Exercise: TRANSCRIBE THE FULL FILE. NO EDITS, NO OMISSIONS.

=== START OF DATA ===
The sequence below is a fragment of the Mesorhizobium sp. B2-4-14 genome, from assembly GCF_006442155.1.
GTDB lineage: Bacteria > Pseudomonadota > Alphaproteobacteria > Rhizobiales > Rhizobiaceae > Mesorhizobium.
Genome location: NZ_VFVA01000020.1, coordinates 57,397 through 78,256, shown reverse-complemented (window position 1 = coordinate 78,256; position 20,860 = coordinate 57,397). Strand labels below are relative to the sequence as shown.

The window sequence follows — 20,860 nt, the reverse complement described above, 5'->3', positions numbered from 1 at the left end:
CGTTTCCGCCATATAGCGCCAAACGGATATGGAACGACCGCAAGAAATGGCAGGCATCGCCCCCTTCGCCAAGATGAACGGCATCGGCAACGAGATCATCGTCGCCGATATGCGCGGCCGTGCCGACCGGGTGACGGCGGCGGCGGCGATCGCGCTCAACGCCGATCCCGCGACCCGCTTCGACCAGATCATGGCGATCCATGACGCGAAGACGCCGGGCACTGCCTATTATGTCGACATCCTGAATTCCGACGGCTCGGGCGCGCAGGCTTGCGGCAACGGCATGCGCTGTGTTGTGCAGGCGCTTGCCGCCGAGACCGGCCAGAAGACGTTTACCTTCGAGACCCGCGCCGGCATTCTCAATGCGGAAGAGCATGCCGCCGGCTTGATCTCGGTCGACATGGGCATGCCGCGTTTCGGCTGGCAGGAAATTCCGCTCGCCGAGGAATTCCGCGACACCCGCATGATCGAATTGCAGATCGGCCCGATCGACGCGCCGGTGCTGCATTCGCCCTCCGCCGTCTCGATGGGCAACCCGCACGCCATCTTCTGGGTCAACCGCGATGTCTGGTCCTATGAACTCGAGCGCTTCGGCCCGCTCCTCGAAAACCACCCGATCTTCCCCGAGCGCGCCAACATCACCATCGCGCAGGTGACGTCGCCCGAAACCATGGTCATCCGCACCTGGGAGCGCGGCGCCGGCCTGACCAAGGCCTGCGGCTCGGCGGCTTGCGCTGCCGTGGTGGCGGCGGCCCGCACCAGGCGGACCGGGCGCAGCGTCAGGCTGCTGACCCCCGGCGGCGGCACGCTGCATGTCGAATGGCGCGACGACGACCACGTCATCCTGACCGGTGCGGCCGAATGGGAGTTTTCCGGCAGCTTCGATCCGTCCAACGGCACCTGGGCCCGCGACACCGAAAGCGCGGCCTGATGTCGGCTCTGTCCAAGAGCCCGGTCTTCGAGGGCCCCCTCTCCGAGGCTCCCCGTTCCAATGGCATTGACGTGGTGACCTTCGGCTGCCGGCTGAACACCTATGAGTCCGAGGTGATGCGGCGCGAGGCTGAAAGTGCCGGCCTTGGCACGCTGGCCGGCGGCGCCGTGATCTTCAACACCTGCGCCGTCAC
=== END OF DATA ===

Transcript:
The sequence below is a fragment of the Mesorhizobium sp. B2-4-14 genome, from assembly GCF_006442155.1.
GTDB lineage: Bacteria > Pseudomonadota > Alphaproteobacteria > Rhizobiales > Rhizobiaceae > Mesorhizobium.
Genome location: NZ_VFVA01000020.1, coordinates 57,397 through 78,256, shown reverse-complemented (window position 1 = coordinate 78,256; position 20,860 = coordinate 57,397). Strand labels below are relative to the sequence as shown.

The window sequence follows — 20,860 nt, the reverse complement described above, 5'->3', positions numbered from 1 at the left end:
CGTTTCCGCCATATAGCGCCAAACGGATATGGAACGACCGCAAGAAATGGCAGGCATCGCCCCCTTCGCCAAGATGAACGGCATCGGCAACGAGATCATCGTCGCCGATATGCGCGGCCGTGCCGACCGGGTGACGGCGGCGGCGGCGATCGCGCTCAACGCCGATCCCGCGACCCGCTTCGACCAGATCATGGCGATCCATGACGCGAAGACGCCGGGCACTGCCTATTATGTCGACATCCTGAATTCCGACGGCTCGGGCGCGCAGGCTTGCGGCAACGGCATGCGCTGTGTTGTGCAGGCGCTTGCCGCCGAGACCGGCCAGAAGACGTTTACCTTCGAGACCCGCGCCGGCATTCTCAATGCGGAAGAGCATGCCGCCGGCTTGATCTCGGTCGACATGGGCATGCCGCGTTTCGGCTGGCAGGAAATTCCGCTCGCCGAGGAATTCCGCGACACCCGCATGATCGAATTGCAGATCGGCCCGATCGACGCGCCGGTGCTGCATTCGCCCTCCGCCGTCTCGATGGGCAACCCGCACGCCATCTTCTGGGTCAACCGCGATGTCTGGTCCTATGAACTCGAGCGCTTCGGCCCGCTCCTCGAAAACCACCCGATCTTCCCCGAGCGCGCCAACATCACCATCGCGCAGGTGACGTCGCCCGAAACCATGGTCATCCGCACCTGGGAGCGCGGCGCCGGCCTGACCAAGGCCTGCGGCTCGGCGGCTTGCGCTGCCGTGGTGGCGGCGGCCCGCACCAGGCGGACCGGGCGCAGCGTCAGGCTGCTGACCCCCGGCGGCGGCACGCTGCATGTCGAATGGCGCGACGACGACCACGTCATCCTGACCGGTGCGGCCGAATGGGAGTTTTCCGGCAGCTTCGATCCGTCCAACGGCACCTGGGCCCGCGACACCGAAAGCGCGGCCTGATGTCGGCTCTGTCCAAGAGCCCGGTCTTCGAGGGCCCCCTCTCCGAGGCTCCCCGTTCCAATGGCATTGACGTGGTGACCTTCGGCTGCCGGCTGAACACCTATGAGTCCGAGGTGATGCGGCGCGAGGCTGAAAGTGCCGGCCTTGGCACGCTGGCCGGCGGCGCCGTGATCTTCAACACCTGCGCCGTCAC